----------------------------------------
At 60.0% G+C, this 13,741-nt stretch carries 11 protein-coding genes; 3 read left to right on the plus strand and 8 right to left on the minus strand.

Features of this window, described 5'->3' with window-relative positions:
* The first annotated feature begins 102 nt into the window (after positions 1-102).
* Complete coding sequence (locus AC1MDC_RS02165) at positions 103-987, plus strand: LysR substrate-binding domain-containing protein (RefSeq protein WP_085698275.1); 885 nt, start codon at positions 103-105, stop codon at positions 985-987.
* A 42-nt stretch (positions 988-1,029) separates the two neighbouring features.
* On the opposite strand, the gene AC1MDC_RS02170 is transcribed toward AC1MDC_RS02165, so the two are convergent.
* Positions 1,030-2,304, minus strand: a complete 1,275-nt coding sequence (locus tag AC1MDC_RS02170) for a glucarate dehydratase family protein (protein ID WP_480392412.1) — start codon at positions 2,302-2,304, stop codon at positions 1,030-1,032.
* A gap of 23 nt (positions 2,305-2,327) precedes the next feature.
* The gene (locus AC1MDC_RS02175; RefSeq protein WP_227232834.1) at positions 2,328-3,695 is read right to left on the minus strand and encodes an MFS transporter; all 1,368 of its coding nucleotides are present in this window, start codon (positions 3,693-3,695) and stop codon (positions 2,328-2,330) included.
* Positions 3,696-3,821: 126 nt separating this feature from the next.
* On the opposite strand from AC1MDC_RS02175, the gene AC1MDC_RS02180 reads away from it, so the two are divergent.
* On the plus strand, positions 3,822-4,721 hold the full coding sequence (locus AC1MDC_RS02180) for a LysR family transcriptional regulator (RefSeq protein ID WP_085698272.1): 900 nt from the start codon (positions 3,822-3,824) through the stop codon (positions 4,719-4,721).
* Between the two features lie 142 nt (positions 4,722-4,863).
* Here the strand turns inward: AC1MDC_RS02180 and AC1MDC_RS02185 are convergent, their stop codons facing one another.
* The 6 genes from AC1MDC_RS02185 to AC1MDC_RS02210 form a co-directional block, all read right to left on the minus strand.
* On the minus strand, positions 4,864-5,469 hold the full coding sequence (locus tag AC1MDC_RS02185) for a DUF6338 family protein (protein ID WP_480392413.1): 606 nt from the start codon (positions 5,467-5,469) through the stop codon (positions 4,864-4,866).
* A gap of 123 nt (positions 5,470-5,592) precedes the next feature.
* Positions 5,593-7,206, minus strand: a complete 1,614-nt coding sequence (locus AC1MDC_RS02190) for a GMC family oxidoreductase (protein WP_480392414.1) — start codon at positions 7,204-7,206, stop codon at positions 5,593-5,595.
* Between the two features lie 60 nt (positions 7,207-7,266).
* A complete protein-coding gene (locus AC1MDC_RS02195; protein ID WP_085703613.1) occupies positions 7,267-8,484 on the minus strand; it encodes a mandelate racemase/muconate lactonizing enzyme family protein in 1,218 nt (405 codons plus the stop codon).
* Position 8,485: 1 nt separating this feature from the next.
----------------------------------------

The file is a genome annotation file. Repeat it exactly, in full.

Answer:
At 60.0% G+C, this 13,741-nt stretch carries 11 protein-coding genes; 3 read left to right on the plus strand and 8 right to left on the minus strand.

Features of this window, described 5'->3' with window-relative positions:
* The first annotated feature begins 102 nt into the window (after positions 1-102).
* Complete coding sequence (locus AC1MDC_RS02165) at positions 103-987, plus strand: LysR substrate-binding domain-containing protein (RefSeq protein WP_085698275.1); 885 nt, start codon at positions 103-105, stop codon at positions 985-987.
* A 42-nt stretch (positions 988-1,029) separates the two neighbouring features.
* On the opposite strand, the gene AC1MDC_RS02170 is transcribed toward AC1MDC_RS02165, so the two are convergent.
* Positions 1,030-2,304, minus strand: a complete 1,275-nt coding sequence (locus tag AC1MDC_RS02170) for a glucarate dehydratase family protein (protein ID WP_480392412.1) — start codon at positions 2,302-2,304, stop codon at positions 1,030-1,032.
* A gap of 23 nt (positions 2,305-2,327) precedes the next feature.
* The gene (locus AC1MDC_RS02175; RefSeq protein WP_227232834.1) at positions 2,328-3,695 is read right to left on the minus strand and encodes an MFS transporter; all 1,368 of its coding nucleotides are present in this window, start codon (positions 3,693-3,695) and stop codon (positions 2,328-2,330) included.
* Positions 3,696-3,821: 126 nt separating this feature from the next.
* On the opposite strand from AC1MDC_RS02175, the gene AC1MDC_RS02180 reads away from it, so the two are divergent.
* On the plus strand, positions 3,822-4,721 hold the full coding sequence (locus AC1MDC_RS02180) for a LysR family transcriptional regulator (RefSeq protein ID WP_085698272.1): 900 nt from the start codon (positions 3,822-3,824) through the stop codon (positions 4,719-4,721).
* Between the two features lie 142 nt (positions 4,722-4,863).
* Here the strand turns inward: AC1MDC_RS02180 and AC1MDC_RS02185 are convergent, their stop codons facing one another.
* The 6 genes from AC1MDC_RS02185 to AC1MDC_RS02210 form a co-directional block, all read right to left on the minus strand.
* On the minus strand, positions 4,864-5,469 hold the full coding sequence (locus tag AC1MDC_RS02185) for a DUF6338 family protein (protein ID WP_480392413.1): 606 nt from the start codon (positions 5,467-5,469) through the stop codon (positions 4,864-4,866).
* A gap of 123 nt (positions 5,470-5,592) precedes the next feature.
* Positions 5,593-7,206, minus strand: a complete 1,614-nt coding sequence (locus AC1MDC_RS02190) for a GMC family oxidoreductase (protein WP_480392414.1) — start codon at positions 7,204-7,206, stop codon at positions 5,593-5,595.
* Between the two features lie 60 nt (positions 7,207-7,266).
* A complete protein-coding gene (locus AC1MDC_RS02195; protein ID WP_085703613.1) occupies positions 7,267-8,484 on the minus strand; it encodes a mandelate racemase/muconate lactonizing enzyme family protein in 1,218 nt (405 codons plus the stop codon).
* Position 8,485: 1 nt separating this feature from the next.